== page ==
This is the sight that greeted me every morning while I stayed with the Viskys. Most of the books were in Hungarian, of course, and I didn’t even finish the one in English I picked out, but that isn’t the point. The point is that the books were there. Every book was a carefully thought-out idea. There are so many ways to communicate things in words! Of course, there are so many other ways to communicate things, too, but living alone surrounded by a foreign language gives a person such an appreciation of words. Saci and I exchanged so many words, talking about things we noticed, things we wanted, things we loved.
The gardens/yards of Hungarian houses are situated behind the house, not in front. The Viskys’ garden stretched up the hill and sat under the sunshine, just holding flowers and promises of outdoor dinners in the months to come.
These snow drops appeared on the table midweek. Spring showed up, in all its golden light, the very day I began my trip, and all of us in the Visky house could feel it coming in through the sometimes-open window. The snow drops were the first flowers to appear. But the best part about them was that there wasn’t actually any snow.
Lunch time = whenever most of the family returns from the day’s meanderings. Whenever Dora and Bence get back from school, when Anna gets back from the bookshop and András gets back from the university, when Saci stops running her errands, when Andris pauses between theatre trips … sometimes that meant 1pm and sometimes that meant 5pm. The number around the table was never consistent, but somehow that didn’t makes things seem harried or busy. Maybe that’s because my own mornings were spent quietly – sleeping in as late as I needed, reading, writing, planning a lesson for the Montessori school. It was nice to not worry about scheduled eating times (everything has a specific time at a boarding school) and to be able to really converse with others around the table (the whole family speaks English). With no set time, lunch time stretched before and after the actual meal to encompass conversations about dreams and hopes and fears, quiet cups of tea, food chopping for the next meal, comings and goings of family members, or just silence between me and this solid wooden table.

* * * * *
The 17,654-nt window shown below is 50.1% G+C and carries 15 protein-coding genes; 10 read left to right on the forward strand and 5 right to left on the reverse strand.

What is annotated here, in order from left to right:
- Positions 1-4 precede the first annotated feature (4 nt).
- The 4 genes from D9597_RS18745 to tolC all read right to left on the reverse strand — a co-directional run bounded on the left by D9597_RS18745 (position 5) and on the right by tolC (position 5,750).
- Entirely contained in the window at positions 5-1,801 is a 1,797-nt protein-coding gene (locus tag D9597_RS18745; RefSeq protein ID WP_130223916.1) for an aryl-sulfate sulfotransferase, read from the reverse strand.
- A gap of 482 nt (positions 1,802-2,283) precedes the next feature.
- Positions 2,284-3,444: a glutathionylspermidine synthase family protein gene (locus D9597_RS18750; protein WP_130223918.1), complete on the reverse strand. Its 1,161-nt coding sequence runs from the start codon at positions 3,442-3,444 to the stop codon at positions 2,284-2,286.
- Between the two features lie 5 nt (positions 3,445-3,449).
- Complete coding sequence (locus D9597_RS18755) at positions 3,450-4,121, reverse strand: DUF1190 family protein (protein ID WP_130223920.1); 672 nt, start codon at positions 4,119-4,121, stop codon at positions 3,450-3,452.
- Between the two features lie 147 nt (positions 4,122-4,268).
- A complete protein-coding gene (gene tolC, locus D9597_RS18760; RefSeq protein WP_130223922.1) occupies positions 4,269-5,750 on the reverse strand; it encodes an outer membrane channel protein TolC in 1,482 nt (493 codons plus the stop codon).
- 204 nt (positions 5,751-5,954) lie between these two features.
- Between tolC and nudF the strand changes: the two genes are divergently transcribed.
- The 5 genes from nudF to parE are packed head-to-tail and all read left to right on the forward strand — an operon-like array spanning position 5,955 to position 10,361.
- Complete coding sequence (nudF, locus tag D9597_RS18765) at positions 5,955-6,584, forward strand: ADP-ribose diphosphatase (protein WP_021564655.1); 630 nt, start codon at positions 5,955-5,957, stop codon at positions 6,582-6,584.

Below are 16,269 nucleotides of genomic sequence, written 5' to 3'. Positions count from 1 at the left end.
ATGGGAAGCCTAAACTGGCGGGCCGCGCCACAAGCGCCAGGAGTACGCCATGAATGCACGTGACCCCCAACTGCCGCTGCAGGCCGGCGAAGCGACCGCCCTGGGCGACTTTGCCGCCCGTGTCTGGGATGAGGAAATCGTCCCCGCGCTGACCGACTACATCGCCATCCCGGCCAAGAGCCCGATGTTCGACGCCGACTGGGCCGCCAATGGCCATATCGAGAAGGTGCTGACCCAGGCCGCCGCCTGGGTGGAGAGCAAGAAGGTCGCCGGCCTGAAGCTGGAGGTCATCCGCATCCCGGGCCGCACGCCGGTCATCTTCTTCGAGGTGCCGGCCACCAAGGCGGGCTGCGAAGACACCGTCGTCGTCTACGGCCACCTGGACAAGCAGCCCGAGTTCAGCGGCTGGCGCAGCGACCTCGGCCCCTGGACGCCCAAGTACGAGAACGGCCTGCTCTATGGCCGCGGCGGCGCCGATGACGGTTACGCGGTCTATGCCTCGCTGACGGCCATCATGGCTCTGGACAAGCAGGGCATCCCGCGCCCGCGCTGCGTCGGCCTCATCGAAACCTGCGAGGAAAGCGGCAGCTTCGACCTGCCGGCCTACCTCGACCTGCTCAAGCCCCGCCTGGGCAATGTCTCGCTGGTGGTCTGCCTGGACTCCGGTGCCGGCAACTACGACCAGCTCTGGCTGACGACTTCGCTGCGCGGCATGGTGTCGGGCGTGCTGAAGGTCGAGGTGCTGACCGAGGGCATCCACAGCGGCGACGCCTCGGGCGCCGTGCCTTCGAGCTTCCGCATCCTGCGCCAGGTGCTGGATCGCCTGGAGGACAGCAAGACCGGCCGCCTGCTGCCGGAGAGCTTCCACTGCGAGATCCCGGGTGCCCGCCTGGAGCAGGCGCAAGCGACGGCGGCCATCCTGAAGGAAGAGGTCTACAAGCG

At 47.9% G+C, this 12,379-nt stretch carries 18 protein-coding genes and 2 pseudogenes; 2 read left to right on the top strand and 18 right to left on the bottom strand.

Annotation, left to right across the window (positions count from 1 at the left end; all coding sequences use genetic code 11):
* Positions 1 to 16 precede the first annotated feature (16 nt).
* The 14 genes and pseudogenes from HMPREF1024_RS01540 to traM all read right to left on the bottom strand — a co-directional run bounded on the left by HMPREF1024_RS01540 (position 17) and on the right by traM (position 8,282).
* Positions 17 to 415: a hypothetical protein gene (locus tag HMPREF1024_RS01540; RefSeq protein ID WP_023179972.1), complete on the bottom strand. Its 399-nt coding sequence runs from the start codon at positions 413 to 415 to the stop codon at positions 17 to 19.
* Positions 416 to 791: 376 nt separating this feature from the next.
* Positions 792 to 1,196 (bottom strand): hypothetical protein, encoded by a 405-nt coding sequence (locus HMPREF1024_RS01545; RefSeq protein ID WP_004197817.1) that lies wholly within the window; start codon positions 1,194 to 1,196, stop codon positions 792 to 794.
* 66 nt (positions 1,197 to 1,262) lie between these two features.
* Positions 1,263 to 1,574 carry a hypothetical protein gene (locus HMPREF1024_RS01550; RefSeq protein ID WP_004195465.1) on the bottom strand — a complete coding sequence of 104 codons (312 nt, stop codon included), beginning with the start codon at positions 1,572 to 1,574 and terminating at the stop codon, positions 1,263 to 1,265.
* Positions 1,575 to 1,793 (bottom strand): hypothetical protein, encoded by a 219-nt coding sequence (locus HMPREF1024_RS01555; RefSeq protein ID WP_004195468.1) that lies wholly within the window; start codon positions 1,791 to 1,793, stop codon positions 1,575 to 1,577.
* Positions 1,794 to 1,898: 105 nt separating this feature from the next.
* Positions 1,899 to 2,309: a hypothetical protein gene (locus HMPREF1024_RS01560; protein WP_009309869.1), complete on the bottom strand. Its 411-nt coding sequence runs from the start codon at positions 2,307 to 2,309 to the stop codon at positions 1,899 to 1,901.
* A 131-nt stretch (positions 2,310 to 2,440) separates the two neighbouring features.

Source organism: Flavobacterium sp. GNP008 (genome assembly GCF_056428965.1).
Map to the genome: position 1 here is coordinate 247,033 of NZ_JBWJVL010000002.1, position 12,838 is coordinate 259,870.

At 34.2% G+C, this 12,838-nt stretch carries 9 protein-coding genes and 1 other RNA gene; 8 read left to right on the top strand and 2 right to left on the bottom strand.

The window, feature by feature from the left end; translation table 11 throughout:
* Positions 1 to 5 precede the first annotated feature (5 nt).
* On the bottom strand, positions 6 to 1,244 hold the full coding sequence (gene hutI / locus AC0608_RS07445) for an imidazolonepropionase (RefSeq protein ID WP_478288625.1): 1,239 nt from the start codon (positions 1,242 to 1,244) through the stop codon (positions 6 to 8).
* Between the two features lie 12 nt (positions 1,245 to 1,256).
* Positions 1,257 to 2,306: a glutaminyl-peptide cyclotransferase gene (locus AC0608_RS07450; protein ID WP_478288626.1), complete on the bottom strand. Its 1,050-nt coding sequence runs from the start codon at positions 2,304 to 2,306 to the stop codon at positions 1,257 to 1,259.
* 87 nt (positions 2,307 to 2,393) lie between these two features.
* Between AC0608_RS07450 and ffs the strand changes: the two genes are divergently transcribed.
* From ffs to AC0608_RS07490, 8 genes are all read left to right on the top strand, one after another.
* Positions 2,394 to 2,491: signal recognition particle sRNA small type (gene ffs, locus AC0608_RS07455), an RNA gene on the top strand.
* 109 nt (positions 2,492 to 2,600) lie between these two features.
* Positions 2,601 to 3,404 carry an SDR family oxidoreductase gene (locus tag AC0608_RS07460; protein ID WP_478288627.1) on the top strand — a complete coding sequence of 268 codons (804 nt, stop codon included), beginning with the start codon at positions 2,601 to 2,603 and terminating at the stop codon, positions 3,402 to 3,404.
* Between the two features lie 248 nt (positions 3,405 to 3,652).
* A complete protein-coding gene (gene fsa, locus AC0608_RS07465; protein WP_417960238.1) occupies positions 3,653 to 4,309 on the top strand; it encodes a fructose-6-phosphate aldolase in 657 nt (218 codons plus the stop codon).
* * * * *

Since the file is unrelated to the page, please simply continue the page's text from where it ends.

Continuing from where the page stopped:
Saci and I ran all kinds of deliciously non-urgent errands during my stay. A trip to a book shop. (Actually lots of trips to bookshops.) A walk downtown. Shopping for broccoli (green things are so GOOD!). And a drive to the woods in the surrounding hills to find wildflowers. We had seen so many crocuses in Mănăstireni that we were sure there would be some forest flowers reaching up under the trees. We drove for miles outside of Cluj, and while we were greeted by long strands of lovely beech trees and wide vistas of valleys and coming storm clouds, we could not find flowers. There was only one patch of purple I noticed early on, and finally, deep into the sheep-pasture mountains, Saci and I decided to turn around and go back to them. The storm we had noticed came upon us quickly, and we found ourselves standing in the center of a beech wood with wind whipping up the side of the mountain and dark, dark clouds bringing dusk in early, picky swaths of the purple flowers from the windblown leaves and feeling the first cold drops of the storm.